This paper focuses on care leavers' experiences of their transition from care to adulthood. Using a social pedagogical perspective, we explore continuity and discontinuity in their life course as central aspects of support in the transition process. Using biographical narratives of three young people with different paths of transition from public care, we argue that a successful transition to independent living involves a complex interplay of continuity and discontinuity. Our analysis suggests a typology of (discontinuity patterns in the transition to adulthood: (i) creating continuity, (ii) transforming continuity, (iii) discontinuity by breaking up continuity and (iv) enabling continuity by discontinuity. Current discourse in social work research values stability in care and continuity in the transition from care as a main strategy for successful transition. This perspective on the efforts of professionals and institutions, emphasising placement stability, disregards the young people's own efforts to create (discontinuity in other aspects of their life. These, we found, can lead to positive changes. Our results suggest that, to enhance care leavers' agency to cope with transition processes, social work practice should strive to understand the client's biographically driven strategies of creating (dis)continuity.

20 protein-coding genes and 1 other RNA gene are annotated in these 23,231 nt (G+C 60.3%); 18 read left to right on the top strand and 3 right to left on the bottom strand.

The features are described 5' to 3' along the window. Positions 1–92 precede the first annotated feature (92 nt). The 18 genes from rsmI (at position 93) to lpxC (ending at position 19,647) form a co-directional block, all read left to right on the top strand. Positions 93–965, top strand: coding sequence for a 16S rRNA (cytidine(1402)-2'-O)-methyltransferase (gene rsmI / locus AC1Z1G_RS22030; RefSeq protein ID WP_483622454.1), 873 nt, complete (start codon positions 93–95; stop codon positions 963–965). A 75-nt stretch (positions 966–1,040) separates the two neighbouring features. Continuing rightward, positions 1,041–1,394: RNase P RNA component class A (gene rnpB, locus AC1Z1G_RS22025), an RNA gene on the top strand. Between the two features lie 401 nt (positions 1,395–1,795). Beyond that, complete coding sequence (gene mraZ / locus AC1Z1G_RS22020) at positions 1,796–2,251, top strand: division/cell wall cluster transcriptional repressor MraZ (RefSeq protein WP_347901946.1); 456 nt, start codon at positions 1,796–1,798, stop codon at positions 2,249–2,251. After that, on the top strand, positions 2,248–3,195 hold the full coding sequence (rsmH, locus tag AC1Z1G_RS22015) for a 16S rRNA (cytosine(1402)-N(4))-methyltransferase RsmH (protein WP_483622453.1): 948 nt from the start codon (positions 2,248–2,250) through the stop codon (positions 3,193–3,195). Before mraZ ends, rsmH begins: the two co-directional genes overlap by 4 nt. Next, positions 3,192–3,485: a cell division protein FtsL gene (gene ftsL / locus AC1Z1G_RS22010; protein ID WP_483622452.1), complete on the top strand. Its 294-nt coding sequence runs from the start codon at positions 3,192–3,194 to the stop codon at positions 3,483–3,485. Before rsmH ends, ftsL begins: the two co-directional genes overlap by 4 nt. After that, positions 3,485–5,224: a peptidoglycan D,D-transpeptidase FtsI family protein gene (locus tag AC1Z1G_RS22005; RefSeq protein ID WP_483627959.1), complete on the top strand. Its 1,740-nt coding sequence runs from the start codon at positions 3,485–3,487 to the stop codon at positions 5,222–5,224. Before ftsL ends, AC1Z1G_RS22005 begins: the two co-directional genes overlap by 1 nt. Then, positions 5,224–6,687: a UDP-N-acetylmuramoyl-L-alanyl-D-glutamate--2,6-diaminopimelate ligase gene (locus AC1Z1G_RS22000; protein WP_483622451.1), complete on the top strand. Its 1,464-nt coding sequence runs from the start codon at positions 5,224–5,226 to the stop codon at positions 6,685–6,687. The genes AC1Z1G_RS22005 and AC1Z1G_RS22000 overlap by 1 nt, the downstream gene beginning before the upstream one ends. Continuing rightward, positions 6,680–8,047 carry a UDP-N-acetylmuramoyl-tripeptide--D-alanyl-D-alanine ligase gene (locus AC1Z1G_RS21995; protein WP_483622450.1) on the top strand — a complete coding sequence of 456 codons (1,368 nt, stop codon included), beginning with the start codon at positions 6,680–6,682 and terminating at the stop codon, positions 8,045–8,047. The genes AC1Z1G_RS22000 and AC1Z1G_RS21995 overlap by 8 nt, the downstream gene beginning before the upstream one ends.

- Care leavers
- Transition to adulthood